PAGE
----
Many enterprises scramble to kick-start their digital initiatives, primarily due to a lack of clarity when selecting the right tools, associated platforms, and applications, as well as setting performance benchmarks. We advise to take a structured, four-step approach that can avert these issues and deliver expected outcomes with more speed and precision.
To avoid the most common pitfalls, we recommend the following four-step approach:
- Understand the application landscape.
The most common mistake that project teams make when determining the scope of a digital initiative is to limit their focus to applications that connect directly to the end consumer only. What they fail to consider, however, is the impact of back-end and legacy systems that support and inform the overall customer experience. To fully understand their application landscape, companies need to perform a baseline assessment of their current IT environment, taking into account heavy-duty enterprise applications as well as business-process systems. In this way, project teams can deepen their knowledge of how these assets interconnect when supporting short- and long-term goals. Next, companies need to make sure that every aspect of the enterprise – from technologies to people – is prepared to transition to digital business before pushing the “start” button.
- Perform a digital assessment.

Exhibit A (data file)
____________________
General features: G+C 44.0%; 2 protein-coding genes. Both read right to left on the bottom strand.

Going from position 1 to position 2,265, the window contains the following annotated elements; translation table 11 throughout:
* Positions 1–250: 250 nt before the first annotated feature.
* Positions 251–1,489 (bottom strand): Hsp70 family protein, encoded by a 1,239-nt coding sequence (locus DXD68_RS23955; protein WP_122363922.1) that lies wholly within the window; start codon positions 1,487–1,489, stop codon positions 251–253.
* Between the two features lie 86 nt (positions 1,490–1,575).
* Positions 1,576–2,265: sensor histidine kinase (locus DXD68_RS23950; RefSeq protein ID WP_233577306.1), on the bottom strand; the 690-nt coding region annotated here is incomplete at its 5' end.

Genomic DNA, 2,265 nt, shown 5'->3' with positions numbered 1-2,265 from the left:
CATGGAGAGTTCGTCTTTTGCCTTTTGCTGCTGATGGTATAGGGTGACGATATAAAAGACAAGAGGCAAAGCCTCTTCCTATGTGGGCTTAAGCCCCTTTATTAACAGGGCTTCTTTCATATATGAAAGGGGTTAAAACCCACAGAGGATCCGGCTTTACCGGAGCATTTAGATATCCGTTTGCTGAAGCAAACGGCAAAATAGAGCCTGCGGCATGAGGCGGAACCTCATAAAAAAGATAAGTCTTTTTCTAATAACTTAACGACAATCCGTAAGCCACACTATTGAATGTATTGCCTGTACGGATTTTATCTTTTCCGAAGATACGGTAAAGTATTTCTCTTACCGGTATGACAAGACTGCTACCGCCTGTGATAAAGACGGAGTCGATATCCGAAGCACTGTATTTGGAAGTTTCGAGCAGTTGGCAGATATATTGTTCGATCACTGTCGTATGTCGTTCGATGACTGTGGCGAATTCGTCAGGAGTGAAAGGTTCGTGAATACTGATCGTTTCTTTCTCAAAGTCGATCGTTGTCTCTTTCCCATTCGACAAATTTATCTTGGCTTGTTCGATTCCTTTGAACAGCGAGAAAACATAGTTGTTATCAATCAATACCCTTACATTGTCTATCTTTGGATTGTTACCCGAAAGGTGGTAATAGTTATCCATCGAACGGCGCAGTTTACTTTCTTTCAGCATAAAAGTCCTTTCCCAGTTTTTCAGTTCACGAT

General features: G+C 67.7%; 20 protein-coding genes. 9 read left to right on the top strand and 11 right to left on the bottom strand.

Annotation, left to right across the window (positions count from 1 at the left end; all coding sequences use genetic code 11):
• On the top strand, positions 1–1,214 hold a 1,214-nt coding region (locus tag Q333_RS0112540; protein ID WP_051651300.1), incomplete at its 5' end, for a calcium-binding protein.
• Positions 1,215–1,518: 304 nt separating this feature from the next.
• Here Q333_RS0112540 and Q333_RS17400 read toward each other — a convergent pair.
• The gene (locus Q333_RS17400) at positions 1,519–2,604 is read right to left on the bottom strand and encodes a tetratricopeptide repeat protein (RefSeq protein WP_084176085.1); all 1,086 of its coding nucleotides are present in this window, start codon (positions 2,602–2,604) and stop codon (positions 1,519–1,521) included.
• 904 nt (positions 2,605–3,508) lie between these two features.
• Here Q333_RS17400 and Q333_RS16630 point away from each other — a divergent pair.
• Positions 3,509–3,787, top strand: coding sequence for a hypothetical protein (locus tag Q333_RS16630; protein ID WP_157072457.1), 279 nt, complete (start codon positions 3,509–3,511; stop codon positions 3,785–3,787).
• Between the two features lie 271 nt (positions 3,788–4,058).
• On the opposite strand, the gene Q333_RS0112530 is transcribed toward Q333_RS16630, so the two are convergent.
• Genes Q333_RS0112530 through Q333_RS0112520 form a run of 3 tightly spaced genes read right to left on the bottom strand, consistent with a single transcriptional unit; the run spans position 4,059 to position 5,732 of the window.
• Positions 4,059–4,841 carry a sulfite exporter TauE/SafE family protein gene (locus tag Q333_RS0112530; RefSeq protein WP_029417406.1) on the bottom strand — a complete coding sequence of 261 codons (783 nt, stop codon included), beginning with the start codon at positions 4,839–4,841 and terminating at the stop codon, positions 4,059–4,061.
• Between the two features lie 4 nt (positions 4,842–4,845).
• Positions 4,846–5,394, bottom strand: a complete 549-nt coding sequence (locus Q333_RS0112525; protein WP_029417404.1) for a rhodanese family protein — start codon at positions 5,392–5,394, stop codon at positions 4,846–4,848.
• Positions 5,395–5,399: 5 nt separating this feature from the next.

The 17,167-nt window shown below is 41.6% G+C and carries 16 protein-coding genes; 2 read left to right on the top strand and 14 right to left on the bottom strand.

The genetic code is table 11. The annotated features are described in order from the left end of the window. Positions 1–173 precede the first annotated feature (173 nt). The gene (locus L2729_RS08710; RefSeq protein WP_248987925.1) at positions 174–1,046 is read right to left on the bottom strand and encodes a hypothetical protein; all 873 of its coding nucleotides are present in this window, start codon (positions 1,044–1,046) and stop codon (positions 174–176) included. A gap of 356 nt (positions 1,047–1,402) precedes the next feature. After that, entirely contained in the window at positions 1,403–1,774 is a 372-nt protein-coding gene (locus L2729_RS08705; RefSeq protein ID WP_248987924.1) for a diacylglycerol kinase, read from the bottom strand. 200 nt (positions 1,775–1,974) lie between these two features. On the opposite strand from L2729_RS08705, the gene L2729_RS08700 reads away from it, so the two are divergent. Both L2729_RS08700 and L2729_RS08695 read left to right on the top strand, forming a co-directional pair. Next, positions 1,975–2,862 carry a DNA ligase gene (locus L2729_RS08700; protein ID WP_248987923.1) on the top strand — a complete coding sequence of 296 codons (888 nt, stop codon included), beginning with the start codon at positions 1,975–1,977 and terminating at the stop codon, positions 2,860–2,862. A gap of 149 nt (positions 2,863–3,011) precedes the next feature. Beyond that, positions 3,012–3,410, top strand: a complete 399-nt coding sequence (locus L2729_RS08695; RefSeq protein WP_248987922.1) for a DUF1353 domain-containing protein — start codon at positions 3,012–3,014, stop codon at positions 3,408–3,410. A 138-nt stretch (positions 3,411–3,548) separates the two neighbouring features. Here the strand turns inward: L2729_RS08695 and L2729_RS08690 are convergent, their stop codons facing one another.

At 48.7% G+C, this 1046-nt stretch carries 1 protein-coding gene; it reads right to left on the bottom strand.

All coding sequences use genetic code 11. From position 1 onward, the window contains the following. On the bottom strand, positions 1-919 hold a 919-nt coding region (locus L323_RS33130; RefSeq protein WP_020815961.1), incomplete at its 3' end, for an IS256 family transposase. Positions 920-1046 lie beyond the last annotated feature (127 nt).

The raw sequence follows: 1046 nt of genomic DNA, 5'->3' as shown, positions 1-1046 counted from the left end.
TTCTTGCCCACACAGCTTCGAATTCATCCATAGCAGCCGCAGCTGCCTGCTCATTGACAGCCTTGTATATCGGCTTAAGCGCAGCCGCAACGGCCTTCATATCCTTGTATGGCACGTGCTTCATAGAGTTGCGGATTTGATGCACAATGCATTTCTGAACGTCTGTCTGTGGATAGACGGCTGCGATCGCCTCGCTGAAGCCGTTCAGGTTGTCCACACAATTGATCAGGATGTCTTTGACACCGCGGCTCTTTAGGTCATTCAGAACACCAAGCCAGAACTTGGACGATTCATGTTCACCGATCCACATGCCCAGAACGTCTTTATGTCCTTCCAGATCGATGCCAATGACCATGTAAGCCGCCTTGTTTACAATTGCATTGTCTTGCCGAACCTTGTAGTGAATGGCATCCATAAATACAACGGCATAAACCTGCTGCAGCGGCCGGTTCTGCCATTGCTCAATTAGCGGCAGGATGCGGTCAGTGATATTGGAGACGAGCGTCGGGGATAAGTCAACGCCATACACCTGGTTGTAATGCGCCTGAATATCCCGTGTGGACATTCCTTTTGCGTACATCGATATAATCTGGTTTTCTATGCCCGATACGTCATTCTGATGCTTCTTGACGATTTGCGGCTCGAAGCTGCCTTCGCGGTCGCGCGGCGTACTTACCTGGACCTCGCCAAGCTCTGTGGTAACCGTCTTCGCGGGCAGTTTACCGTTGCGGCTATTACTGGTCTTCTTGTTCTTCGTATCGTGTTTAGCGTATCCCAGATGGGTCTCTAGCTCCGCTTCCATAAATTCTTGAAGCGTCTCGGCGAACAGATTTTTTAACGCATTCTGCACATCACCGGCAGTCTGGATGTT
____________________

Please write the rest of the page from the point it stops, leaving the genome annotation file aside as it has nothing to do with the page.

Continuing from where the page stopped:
We advise companies to develop a blueprint of the applications and business processes that will become part of their digital initiative. This task:
- Requires a structured assessment of the current application environment and identifies critical business processes.
- Maps current applications.
- Looks for interfaces that touch multiple processes.
- Determines external and internal complexities.
- Gathers input from customers and users to prioritize needs.
- Ultimately checks all of the above against the overall business environment and objective.
- Develop a digital readiness index.
Steps 1 and 2 help companies prepare a digital readiness index, allowing them to confirm their priorities and challenges. A proper index will rate adaptiveness, industry focus, security compliance, maintenance, user experience, improved access and enhanced workflows. Once parameters are defined and weighted, this index can be calculated at the business and sub-process levels.
- Prioritize digital projects.
The digital readiness index gives organizations a reasonable idea of the processes that will be easy to digitize, as well as those that will be more challenging. However, the index is only a checklist. Businesses also need to consider priorities – and the overall value that digitization is expected to bring to the enterprise – and prioritize processes accordingly. Either way, it is important to develop a digital roadmap. Some businesses may choose to digitize processes that are less challenging; others may decide to proceed with digitizing a critical application that is more complex, but more fulfilling to customers.
Read more about how to bring method to the digital transformation.